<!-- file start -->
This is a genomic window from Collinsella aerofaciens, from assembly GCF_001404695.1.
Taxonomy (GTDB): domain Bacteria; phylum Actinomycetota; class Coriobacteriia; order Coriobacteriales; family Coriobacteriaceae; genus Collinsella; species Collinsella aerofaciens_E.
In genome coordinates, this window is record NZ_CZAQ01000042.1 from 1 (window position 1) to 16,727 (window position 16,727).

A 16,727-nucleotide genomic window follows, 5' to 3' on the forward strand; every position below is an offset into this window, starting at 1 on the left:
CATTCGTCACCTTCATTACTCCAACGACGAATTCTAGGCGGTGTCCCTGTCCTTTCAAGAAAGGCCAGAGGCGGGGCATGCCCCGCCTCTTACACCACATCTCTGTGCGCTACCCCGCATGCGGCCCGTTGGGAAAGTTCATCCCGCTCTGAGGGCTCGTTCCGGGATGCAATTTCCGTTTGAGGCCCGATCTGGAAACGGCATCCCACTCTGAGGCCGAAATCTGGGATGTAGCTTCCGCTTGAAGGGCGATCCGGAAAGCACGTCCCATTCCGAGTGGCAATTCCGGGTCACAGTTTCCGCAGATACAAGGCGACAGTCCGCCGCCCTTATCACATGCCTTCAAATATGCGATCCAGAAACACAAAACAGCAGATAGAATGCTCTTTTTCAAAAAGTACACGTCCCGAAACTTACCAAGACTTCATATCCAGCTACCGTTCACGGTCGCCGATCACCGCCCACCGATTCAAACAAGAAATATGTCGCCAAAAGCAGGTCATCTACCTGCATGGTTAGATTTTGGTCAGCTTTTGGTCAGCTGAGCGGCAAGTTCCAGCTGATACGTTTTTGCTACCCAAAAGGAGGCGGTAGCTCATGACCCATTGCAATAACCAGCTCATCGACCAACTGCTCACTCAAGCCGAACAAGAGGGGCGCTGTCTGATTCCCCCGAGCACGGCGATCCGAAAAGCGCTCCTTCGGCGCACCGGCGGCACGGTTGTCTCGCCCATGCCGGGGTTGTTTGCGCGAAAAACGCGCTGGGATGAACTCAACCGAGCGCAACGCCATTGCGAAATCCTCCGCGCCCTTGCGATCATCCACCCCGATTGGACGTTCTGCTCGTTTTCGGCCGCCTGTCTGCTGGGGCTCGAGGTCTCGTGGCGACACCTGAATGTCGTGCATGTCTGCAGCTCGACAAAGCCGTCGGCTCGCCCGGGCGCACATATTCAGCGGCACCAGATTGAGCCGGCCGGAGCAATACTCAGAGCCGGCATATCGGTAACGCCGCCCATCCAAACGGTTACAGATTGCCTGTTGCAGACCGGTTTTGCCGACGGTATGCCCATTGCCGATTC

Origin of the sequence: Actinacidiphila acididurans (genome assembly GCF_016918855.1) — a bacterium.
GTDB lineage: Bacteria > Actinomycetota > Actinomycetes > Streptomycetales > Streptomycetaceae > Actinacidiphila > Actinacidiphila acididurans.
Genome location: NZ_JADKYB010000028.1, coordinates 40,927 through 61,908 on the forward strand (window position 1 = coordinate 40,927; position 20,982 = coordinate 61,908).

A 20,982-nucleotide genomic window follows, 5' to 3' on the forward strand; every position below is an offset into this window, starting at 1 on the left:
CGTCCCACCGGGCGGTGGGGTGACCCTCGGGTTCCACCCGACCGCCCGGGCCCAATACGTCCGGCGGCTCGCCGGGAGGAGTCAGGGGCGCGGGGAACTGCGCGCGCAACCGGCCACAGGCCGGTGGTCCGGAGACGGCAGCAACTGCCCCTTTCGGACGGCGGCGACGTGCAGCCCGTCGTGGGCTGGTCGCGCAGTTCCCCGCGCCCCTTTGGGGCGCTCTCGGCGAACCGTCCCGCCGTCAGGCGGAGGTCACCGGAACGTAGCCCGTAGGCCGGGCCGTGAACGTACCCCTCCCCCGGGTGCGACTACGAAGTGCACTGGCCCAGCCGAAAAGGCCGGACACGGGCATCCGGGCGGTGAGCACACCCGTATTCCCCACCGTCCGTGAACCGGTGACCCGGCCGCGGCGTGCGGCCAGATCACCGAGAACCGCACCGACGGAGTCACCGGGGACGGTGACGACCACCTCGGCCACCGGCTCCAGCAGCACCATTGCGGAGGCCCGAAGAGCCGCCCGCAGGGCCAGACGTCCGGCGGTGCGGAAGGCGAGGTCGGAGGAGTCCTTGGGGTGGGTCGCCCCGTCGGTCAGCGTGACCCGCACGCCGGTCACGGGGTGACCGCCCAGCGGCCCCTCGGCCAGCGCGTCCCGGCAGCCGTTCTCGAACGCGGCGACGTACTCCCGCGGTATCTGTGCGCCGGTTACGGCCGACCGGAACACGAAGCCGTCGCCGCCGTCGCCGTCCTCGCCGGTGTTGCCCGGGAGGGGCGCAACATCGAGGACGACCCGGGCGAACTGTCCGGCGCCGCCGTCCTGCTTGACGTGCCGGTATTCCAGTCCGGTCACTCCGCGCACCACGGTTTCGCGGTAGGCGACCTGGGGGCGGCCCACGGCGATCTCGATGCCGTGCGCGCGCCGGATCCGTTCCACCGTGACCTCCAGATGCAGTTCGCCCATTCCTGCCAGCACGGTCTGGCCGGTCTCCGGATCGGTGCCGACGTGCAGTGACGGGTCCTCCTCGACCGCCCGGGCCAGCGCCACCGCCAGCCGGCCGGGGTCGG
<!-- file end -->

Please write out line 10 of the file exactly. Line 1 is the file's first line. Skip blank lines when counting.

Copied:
CGTCCCACCGGGCGGTGGGGTGACCCTCGGGTTCCACCCGACCGCCCGGGCCCAATACGTCCGGCGGCTCGCCGGGAGGAGTCAGGGGCGCGGGGAACTGCGCGCGCAACCGGCCACAGGCCGGTGGTCCGGAGACGGCAGCAACTGCCCCTTTCGGACGGCGGCGACGTGCAGCCCGTCGTGGGCTGGTCGCGCAGTTCCCCGCGCCCCTTTGGGGCGCTCTCGGCGAACCGTCCCGCCGTCAGGCGGAGGTCACCGGAACGTAGCCCGTAGGCCGGGCCGTGAACGTACCCCTCCCCCGGGTGCGACTACGAAGTGCACTGGCCCAGCCGAAAAGGCCGGACACGGGCATCCGGGCGGTGAGCACACCCGTATTCCCCACCGTCCGTGAACCGGTGACCCGGCCGCGGCGTGCGGCCAGATCACCGAGAACCGCACCGACGGAGTCACCGGGGACGGTGACGACCACCTCGGCCACCGGCTCCAGCAGCACCATTGCGGAGGCCCGAAGAGCCGCCCGCAGGGCCAGACGTCCGGCGGTGCGGAAGGCGAGGTCGGAGGAGTCCTTGGGGTGGGTCGCCCCGTCGGTCAGCGTGACCCGCACGCCGGTCACGGGGTGACCGCCCAGCGGCCCCTCGGCCAGCGCGTCCCGGCAGCCGTTCTCGAACGCGGCGACGTACTCCCGCGGTATCTGTGCGCCGGTTACGGCCGACCGGAACACGAAGCCGTCGCCGCCGTCGCCGTCCTCGCCGGTGTTGCCCGGGAGGGGCGCAACATCGAGGACGACCCGGGCGAACTGTCCGGCGCCGCCGTCCTGCTTGACGTGCCGGTATTCCAGTCCGGTCACTCCGCGCACCACGGTTTCGCGGTAGGCGACCTGGGGGCGGCCCACGGCGATCTCGATGCCGTGCGCGCGCCGGATCCGTTCCACCGTGACCTCCAGATGCAGTTCGCCCATTCCTGCCAGCACGGTCTGGCCGGTCTCCGGATCGGTGCCGACGTGCAGTGACGGGTCCTCCTCGACCGCCCGGGCCAGCGCCACCGCCAGCCGGCCGGGGTCGG